What Is Sarcoidosis?
Sarcoidosis is a disease that causes inflammatory granulomas to accumulate in and around organs, causing inflammation that can damage and destroy tissue. Cardiac sarcoidosis is when these granulomas accumulate in the heart.
What Causes Sarcoidosis?
The exact cause of sarcoidosis is unknown. However, granulomas that cause harmful inflammation are a non-specific immune response, which means that something causes the immune system to identify the affected tissue as foreign material.
What Are Some Symptoms Of Cardiac Sarcoidosis?
Because this disease can afflict nearly any tissue of the heart, there are several forms of cardiac sarcoidosis.
- The disease may affect the heart's electrical system. This leads to heart rhythm disorders such as ventricular tachycardia, which can cause sudden cardiac death and occurs in about 25% of cardiac sarcoidosis patients.
- Sarcoidosis may also affect the heart's walls, valves and pericardium. This can cause aneurysms, leaky valves, heart failure, and pericarditis.
- A rare symptom of cardiac sarcoidosis occurs when the inflammatory granulomas appear in the arteries. The arteries may become blocked , leading to chest pain and possibly even heart attacks.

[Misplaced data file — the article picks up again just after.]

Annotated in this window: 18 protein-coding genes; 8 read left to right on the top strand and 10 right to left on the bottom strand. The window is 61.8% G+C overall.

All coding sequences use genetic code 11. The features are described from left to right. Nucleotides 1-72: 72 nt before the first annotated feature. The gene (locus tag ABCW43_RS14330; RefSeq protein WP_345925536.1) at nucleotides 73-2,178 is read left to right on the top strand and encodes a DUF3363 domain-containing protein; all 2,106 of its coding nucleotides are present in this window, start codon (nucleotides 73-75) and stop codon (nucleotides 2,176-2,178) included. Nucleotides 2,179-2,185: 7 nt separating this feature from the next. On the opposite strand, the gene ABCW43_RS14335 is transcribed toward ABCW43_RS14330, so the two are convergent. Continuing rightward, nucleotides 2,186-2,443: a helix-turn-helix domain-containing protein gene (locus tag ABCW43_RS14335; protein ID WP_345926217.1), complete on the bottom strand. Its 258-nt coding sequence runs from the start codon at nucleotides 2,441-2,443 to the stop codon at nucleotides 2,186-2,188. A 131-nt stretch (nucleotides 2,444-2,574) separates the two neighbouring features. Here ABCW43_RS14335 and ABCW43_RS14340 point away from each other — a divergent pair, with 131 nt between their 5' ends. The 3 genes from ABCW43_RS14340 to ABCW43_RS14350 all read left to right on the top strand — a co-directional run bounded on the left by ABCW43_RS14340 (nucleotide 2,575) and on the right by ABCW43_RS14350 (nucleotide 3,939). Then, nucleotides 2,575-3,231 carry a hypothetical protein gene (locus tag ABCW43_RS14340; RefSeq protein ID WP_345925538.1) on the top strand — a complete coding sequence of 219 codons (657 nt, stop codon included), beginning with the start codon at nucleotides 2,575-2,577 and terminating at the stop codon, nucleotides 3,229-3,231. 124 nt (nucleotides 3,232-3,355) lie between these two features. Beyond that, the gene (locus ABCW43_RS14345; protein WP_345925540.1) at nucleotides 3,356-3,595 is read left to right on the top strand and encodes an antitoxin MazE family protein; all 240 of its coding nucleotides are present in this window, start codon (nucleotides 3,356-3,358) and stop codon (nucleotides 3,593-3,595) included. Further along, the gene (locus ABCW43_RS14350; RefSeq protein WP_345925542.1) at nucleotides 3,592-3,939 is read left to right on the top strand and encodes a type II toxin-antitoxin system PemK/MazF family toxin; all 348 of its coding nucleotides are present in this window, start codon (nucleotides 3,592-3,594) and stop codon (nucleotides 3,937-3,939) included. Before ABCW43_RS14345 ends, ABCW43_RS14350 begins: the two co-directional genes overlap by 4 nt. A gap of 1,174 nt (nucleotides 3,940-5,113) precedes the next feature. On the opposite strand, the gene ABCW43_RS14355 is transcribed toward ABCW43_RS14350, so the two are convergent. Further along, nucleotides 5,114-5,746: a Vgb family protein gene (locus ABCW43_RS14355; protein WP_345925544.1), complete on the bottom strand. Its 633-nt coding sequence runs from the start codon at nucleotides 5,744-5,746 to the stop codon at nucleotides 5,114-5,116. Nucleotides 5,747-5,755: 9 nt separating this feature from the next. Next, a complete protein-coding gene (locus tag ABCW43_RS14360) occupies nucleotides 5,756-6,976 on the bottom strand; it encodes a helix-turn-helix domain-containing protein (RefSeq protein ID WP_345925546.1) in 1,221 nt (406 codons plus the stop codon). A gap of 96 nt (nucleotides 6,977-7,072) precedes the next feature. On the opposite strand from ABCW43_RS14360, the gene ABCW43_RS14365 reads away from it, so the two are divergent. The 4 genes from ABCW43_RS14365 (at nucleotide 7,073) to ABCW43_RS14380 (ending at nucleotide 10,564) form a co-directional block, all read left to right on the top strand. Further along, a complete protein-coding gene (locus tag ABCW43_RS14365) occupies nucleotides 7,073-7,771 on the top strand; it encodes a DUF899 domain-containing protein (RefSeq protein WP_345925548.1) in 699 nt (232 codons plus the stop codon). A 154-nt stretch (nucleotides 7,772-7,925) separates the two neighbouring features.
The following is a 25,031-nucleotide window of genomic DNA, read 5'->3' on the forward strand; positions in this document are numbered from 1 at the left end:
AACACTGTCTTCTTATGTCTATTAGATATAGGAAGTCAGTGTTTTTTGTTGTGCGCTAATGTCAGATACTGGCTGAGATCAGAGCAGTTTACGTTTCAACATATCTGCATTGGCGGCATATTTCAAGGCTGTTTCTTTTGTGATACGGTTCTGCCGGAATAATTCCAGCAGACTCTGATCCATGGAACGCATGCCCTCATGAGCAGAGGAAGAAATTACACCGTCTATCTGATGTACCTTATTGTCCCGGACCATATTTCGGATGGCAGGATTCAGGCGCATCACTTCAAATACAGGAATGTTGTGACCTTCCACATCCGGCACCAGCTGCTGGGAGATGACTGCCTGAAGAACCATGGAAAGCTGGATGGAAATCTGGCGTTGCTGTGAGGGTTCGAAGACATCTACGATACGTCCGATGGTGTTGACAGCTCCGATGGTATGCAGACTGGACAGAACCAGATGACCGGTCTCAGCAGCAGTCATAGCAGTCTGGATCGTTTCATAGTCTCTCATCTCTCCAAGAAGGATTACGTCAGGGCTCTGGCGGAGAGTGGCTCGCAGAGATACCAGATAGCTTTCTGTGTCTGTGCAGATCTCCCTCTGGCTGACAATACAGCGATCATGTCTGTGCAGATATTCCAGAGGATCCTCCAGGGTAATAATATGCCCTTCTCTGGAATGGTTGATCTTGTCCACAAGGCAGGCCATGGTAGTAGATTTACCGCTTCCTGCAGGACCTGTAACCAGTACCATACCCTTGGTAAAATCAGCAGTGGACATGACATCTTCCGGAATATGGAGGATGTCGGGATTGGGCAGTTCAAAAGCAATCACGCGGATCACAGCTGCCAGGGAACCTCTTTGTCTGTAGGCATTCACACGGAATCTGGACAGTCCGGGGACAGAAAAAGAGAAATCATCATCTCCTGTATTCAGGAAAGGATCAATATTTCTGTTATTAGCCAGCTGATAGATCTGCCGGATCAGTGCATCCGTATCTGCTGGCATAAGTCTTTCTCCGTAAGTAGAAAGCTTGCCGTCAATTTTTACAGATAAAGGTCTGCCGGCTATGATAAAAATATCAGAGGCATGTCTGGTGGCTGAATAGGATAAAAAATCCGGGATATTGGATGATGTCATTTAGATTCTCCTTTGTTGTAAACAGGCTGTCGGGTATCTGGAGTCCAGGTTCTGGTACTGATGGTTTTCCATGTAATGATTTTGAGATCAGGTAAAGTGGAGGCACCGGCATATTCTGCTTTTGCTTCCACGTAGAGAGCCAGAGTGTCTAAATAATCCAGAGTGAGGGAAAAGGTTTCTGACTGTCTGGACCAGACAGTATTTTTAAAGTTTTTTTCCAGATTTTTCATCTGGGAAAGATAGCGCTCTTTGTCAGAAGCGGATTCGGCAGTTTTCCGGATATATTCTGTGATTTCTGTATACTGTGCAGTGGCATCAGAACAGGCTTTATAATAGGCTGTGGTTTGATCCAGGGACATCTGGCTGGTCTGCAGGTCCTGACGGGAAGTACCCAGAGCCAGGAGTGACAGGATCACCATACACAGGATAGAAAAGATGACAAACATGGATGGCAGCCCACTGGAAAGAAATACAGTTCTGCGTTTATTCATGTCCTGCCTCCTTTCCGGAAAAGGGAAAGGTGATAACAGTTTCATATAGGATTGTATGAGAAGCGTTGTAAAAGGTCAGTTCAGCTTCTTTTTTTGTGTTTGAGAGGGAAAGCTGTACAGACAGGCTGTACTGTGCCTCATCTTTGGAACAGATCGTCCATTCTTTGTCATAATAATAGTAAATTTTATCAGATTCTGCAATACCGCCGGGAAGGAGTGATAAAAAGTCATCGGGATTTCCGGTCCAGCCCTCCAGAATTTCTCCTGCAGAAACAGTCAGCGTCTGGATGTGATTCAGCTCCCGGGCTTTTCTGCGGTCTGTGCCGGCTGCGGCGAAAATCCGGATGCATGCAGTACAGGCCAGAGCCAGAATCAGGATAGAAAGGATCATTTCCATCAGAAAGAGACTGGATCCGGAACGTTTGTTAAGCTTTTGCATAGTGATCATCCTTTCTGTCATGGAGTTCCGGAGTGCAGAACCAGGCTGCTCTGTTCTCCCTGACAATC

How Is It Diagnosed?
It is very difficult to diagnose this disease. An electrocardiogram may be used to test your heart for electrical problems, but sarcoidosis can be present in the heart without causing electrical symptoms. Imaging tests such as an MRI can be used to look for inflammation. The best way to confirm the existence of this disease in a patient is with a heart biopsy.
How Common Is Sarcoidosis?
Different races have different incidences of this disease. The incidence of sarcoidosis is 10.9 per 100,000 for whites, and 35.5 per 100,000 for blacks. Scandinavians have the highest prevalence of sarcoidosis at about 55 per 100,000.
As for cardiac sarcoidosis, it is estimated that about 25% of sarcoidosis patients have some form of cardiac involvement.
How Can It Be Treated?
The initial treatment is often corticosteroids, which have been known to improve chances of survival greatly. Because tachycardia may occur, it is sometimes necessary to implant a pacemaker, which keeps the heart beating at a normal pace. This disease does irreparable damage; a heart transplant is the only option if the damage is too severe. Patients with symptomatic cardiac sarcoidosis often only survive about 2 years.
Weinstein, Howard. "Cardiac Sarcoidosis: Overview." - National Jewish Health. N.p., n.d. Web. 15 Mar. 2015.
Doughan, Abdul R., and Byron R. Williams. "Cardiac Sarcoidosis." Heart. BMJ Group, Feb. 2006. Web. 15 Mar. 2015.